Art UK has updated its cookies policy. By using this website you are agreeing to the use of cookies. To find out more read our updated Use of Cookies policy and our updated Privacy policy.

Close
Dynamic Suprematism (Supremus)
Photo credit: Tate

Dynamic Suprematism (Supremus) 1915 or 1916

Kazimir Malevich (1878–1935)

Tate

(b nr. Kiev, 11 [23] Feb. 1878 [or ?1879]; d Leningrad, 15 May 1935). Russian painter, designer, and writer, with Mondrian the most important pioneer of geometric abstract art. He began working in an unexceptional Post-Impressionist manner, but by 1912 he was painting peasant subjects in a massive ‘tubular’ style similar to that of Léger as well as pictures combining the fragmentation of form of Cubism with the multiplication of the image of Futurism (The Knife Grinder, 1912, Yale Univ. AG). Malevich, however, was dissatisfied with representational art or—as he put it—fired with the desire ‘to free art from the burden of the object’. He was a deeply religious man, with mystical leanings, and he thought that by abandoning the need to depict the external world he could break through to a deeper level of meaning and ‘swim in the white free abyss’ (he often used the analogy of flight and space when discussing his paintings).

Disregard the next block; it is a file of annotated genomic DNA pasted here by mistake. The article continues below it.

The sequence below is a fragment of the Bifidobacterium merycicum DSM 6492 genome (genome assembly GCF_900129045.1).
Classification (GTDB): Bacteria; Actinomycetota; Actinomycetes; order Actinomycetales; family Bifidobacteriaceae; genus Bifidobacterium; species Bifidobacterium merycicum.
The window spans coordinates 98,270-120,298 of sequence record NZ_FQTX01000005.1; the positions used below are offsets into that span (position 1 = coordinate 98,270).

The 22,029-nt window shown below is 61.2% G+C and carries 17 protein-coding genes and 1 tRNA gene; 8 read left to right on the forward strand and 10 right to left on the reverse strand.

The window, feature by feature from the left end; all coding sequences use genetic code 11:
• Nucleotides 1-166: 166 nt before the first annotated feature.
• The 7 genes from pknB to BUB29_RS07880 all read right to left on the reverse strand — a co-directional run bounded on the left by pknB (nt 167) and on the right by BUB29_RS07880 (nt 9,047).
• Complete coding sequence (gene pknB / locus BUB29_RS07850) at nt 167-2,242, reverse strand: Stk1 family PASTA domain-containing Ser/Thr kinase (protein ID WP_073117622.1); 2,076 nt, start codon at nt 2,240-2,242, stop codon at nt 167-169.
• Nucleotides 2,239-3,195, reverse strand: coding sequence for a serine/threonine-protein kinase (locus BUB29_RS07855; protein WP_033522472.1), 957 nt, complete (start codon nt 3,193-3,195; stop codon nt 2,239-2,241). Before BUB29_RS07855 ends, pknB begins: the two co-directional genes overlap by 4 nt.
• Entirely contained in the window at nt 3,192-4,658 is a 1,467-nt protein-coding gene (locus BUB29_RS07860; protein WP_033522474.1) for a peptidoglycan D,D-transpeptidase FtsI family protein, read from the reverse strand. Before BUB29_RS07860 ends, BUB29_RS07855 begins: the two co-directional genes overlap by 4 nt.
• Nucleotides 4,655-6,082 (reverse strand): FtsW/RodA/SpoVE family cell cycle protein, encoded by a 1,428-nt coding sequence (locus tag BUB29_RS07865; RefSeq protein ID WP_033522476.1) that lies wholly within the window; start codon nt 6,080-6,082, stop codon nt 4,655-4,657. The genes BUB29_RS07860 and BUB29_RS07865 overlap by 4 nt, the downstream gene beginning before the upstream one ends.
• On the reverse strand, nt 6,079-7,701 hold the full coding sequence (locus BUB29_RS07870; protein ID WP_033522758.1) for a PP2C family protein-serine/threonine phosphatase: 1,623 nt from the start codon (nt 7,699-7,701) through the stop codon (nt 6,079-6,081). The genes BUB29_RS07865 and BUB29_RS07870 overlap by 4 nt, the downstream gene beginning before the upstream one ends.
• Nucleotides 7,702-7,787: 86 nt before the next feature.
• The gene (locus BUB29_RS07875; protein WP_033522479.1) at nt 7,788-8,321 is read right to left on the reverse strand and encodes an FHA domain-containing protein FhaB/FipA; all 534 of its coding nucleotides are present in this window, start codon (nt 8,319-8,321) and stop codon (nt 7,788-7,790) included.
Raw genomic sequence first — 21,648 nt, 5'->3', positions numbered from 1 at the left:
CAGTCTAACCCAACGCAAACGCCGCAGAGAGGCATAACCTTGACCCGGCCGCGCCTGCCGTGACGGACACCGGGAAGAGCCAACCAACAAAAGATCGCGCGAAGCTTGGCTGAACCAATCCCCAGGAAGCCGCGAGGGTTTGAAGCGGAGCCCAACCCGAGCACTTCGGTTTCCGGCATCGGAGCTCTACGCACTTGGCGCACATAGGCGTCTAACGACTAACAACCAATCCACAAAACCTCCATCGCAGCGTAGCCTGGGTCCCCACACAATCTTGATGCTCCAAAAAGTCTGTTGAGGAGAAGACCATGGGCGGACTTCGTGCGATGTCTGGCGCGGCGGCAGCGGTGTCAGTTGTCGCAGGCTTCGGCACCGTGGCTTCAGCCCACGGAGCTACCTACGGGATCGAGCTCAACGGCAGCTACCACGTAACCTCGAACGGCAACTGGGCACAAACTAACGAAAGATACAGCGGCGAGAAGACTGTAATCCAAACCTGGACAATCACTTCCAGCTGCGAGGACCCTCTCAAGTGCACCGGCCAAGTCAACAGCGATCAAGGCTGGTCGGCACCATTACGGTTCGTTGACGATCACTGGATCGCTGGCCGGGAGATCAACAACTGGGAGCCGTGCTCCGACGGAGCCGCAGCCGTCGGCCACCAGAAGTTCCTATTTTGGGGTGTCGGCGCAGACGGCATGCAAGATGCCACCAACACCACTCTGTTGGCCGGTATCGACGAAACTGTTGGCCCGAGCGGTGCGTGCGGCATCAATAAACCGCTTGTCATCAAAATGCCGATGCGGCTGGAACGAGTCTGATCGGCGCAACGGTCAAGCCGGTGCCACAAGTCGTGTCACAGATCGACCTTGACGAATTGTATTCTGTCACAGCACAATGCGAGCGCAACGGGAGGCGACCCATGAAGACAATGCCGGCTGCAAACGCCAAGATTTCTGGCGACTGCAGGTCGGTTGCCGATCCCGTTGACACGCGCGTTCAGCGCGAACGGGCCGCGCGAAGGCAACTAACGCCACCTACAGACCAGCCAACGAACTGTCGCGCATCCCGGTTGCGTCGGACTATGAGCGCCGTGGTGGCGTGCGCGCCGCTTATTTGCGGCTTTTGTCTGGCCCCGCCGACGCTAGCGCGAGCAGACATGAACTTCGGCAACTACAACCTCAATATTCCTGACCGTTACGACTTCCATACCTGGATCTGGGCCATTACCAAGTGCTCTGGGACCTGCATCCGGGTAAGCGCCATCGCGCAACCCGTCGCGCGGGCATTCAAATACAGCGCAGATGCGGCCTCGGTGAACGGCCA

Text source: The Oxford Dictionary of Art and Artists (Oxford University Press)


Do you know someone who would love this resource? Tell them about it...